As we have already discussed, gone are the days of simply choosing some keywords, applying them to your pages and linking using 'exact match anchor text'. Today you need to forget that as your web strategy and instead think of Branding and content marketing as your core activities online. The old view of SEO as a keyword implementation process, followed by a linking campaign needs to be replaced by think of the internet as moving from being a web of pages, to being a web of people.
The ways in which real people interact with your content allows search engines to evaluate what you have written and to give it a perceived value and authority.
SEO is made up of two main areas, on-page which is all about the quality of your website and the content it contains, and off-page which is concerned with 'popularity' metrics.
Whichever area of your SEO you think you need to address first, all SEO campaigns begin by analysing keywords and the potential traffic you can attract by targeting keywords that will convert into new business for you.
Google have done their utmost to convince webmasters that they shouldn't chase specific keywords any more. By removing much of the reporting data associated with organic search, they are attempting to persuade you that specifically targeting keywords is a bad idea.
It's worth bearing in mind that the way that people search is changing.
We used to site at PC's and laptops, and use search with buzz words, to find what we wanted.
Today in 2015 more than 50% of us use mobiles and tablets to surf the web, and and increasing number are using voice comands to search, so instead of searching for consise terms or phrases, we are starting to see more conversational questions being asked. This does potentially alter the way you should target keywords, as you now need to attract traffic for many more variations of questions and queries.
In the next few years, we may very well see the internet evolve as a consequence of smart watches, smart gloves etc. Our phones will one day never leave our pockets and we will control everything via voice commands. That time may not be very far away.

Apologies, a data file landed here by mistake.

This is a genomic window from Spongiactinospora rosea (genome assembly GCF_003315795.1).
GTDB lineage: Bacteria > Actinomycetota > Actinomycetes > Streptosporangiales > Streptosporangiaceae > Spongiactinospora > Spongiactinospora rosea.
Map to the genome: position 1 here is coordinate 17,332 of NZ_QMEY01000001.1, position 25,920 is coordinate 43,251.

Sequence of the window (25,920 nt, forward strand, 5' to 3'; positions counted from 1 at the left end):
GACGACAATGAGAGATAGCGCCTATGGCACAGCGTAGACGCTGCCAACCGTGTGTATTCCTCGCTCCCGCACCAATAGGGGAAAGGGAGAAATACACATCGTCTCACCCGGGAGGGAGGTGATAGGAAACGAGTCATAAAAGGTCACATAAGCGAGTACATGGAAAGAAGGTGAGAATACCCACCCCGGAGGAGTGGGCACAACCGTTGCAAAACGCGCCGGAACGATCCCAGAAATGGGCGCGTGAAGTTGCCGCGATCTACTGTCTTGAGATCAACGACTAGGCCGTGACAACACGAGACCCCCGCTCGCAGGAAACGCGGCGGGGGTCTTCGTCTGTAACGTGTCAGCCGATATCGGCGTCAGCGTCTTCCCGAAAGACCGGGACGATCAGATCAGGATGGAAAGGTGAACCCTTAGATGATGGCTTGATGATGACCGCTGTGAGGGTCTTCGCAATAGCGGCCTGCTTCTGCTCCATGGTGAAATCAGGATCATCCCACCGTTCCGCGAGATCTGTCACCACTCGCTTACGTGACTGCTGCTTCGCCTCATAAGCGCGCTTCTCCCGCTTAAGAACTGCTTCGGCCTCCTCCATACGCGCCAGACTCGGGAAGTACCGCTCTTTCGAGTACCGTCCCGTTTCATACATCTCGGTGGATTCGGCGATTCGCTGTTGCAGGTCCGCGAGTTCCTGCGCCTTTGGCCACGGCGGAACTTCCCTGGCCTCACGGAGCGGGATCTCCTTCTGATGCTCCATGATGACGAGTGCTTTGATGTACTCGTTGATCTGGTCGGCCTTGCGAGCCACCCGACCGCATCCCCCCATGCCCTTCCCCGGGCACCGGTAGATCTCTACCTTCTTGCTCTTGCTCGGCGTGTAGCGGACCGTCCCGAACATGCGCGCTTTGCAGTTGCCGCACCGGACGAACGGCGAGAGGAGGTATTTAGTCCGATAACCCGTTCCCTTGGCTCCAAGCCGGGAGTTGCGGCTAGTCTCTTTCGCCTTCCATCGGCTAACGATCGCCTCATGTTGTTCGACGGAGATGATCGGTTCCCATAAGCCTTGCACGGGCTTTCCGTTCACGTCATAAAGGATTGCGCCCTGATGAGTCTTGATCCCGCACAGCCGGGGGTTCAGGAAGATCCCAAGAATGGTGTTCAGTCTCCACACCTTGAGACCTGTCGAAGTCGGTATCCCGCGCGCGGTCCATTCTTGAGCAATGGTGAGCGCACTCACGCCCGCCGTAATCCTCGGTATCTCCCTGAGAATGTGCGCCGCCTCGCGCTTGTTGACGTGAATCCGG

Are keywords still relevant?
In a word, yes. Adwords is still a keyword driven advertising tool, inspite of Google not wanting us to use the same strategy for organic rankings.
As long as a keyword attracts traffic, it is worth ranking for, so should be a target for you to optimize for.
The difference today is that you need to include a wide variety of your preferred keywords on your pages so that you rank for a wide variety of different combinations of the term or terms.
Off-page SEO can be sub divided into back-linking (whereby other websites like your site enough to link to you) and social media popularity (how many people like your content enough to share it with their friends across their Facebook, Google+, Twitter, Youtube, LinkedIn and Pinterest accounts).
Search engines look at all these factors, to see if you are publishing good quality content that is well presented, and then they assess if other people like it. This includes analysing how your website visitors interact with your content. Do they arrive on your site and immediately hit the back button? Or do they stay on your site, watch your videos, read your content, follow your links to read other pages within your site?
As a rule of thumb, if your visitors like your content then search engines will too. Your 'Bounce Rate', 'Average Page Views' and 'Time On Site' are very important to your overall rankings. The days of publishing low quality content and expecting to receive large volumes of traffic are over.
Because they now measure the behaviour of all the people who view each of your pages, and what they think of your content, it is important to make sure that your content offers value as a resource as opposed to being a traditional sales page that just pushes a product or service.
"I first recommended Deeho to a client of mine for whom I had recently finished building an Actinic e-commerce website. Deeho's expertise came into it's own in the off-page aspects of search engine optimisation which has provided a strong foundation for my client's site to perform very strongly in Google's results Pages for my client's chosen key phrases (and other long-tail terms that weren't planned for - an added bonus!)
As a web developer, Deeho is a strong part of my armoury when I pitch for new work."
What Do Search Engines Like To See?
Google likes websites that offer value, that add useful content to the particular subject or topic. It likes websites that are liked by other websites (links) and that are shared through social media.
Your site needs to keep your visitors interested with quality content, images and videos as well as unselfishly linking out to other quality websites that are useful resources for your visitors.
"If you are looking for an search engine optimization company that get things done when you want it, how you want it, with great communication then Dave Holland and Deeho get it done."
Take the first step to top ten rankings today and request a completely free non-obligation 175 point search engine optimization audit for your site and let us show you:
- Where you are now and what is good and bad about your site
- Where you could be, possible traffic available and what we need to do to get you there